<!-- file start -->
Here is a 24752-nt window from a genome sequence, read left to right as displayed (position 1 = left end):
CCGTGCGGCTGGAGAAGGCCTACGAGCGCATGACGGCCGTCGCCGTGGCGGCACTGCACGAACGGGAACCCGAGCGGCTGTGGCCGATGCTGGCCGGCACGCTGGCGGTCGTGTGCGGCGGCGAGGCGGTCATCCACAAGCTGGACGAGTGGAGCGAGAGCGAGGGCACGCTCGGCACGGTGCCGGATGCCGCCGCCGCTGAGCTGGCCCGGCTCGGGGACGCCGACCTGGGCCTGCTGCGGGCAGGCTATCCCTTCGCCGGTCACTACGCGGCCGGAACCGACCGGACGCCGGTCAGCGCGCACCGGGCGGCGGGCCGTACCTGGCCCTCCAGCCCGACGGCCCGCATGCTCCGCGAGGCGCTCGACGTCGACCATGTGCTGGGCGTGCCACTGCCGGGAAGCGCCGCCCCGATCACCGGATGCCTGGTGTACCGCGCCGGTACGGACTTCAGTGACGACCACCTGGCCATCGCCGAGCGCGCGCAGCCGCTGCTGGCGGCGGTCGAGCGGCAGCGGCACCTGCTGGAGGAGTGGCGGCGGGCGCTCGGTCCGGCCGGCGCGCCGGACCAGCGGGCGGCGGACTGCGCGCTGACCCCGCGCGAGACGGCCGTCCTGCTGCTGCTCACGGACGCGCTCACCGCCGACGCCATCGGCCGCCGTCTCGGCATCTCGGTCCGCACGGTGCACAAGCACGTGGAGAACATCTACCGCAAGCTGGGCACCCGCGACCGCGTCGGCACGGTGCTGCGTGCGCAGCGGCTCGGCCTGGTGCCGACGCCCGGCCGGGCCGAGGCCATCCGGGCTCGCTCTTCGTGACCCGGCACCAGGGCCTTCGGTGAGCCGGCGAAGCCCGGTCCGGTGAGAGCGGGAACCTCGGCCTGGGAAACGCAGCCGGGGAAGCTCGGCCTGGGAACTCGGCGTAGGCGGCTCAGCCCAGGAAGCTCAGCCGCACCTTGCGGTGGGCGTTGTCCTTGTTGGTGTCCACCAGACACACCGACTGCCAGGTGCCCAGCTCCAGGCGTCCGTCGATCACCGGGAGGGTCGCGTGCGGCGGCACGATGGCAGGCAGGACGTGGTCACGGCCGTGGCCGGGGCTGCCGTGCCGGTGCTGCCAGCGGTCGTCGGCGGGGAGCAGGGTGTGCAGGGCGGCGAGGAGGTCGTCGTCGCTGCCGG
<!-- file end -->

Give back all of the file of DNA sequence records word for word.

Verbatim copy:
Here is a 24752-nt window from a genome sequence, read left to right as displayed (position 1 = left end):
CCGTGCGGCTGGAGAAGGCCTACGAGCGCATGACGGCCGTCGCCGTGGCGGCACTGCACGAACGGGAACCCGAGCGGCTGTGGCCGATGCTGGCCGGCACGCTGGCGGTCGTGTGCGGCGGCGAGGCGGTCATCCACAAGCTGGACGAGTGGAGCGAGAGCGAGGGCACGCTCGGCACGGTGCCGGATGCCGCCGCCGCTGAGCTGGCCCGGCTCGGGGACGCCGACCTGGGCCTGCTGCGGGCAGGCTATCCCTTCGCCGGTCACTACGCGGCCGGAACCGACCGGACGCCGGTCAGCGCGCACCGGGCGGCGGGCCGTACCTGGCCCTCCAGCCCGACGGCCCGCATGCTCCGCGAGGCGCTCGACGTCGACCATGTGCTGGGCGTGCCACTGCCGGGAAGCGCCGCCCCGATCACCGGATGCCTGGTGTACCGCGCCGGTACGGACTTCAGTGACGACCACCTGGCCATCGCCGAGCGCGCGCAGCCGCTGCTGGCGGCGGTCGAGCGGCAGCGGCACCTGCTGGAGGAGTGGCGGCGGGCGCTCGGTCCGGCCGGCGCGCCGGACCAGCGGGCGGCGGACTGCGCGCTGACCCCGCGCGAGACGGCCGTCCTGCTGCTGCTCACGGACGCGCTCACCGCCGACGCCATCGGCCGCCGTCTCGGCATCTCGGTCCGCACGGTGCACAAGCACGTGGAGAACATCTACCGCAAGCTGGGCACCCGCGACCGCGTCGGCACGGTGCTGCGTGCGCAGCGGCTCGGCCTGGTGCCGACGCCCGGCCGGGCCGAGGCCATCCGGGCTCGCTCTTCGTGACCCGGCACCAGGGCCTTCGGTGAGCCGGCGAAGCCCGGTCCGGTGAGAGCGGGAACCTCGGCCTGGGAAACGCAGCCGGGGAAGCTCGGCCTGGGAACTCGGCGTAGGCGGCTCAGCCCAGGAAGCTCAGCCGCACCTTGCGGTGGGCGTTGTCCTTGTTGGTGTCCACCAGACACACCGACTGCCAGGTGCCCAGCTCCAGGCGTCCGTCGATCACCGGGAGGGTCGCGTGCGGCGGCACGATGGCAGGCAGGACGTGGTCACGGCCGTGGCCGGGGCTGCCGTGCCGGTGCTGCCAGCGGTCGTCGGCGGGGAGCAGGGTGTGCAGGGCGGCGAGGAGGTCGTCGTCGCTGCCGG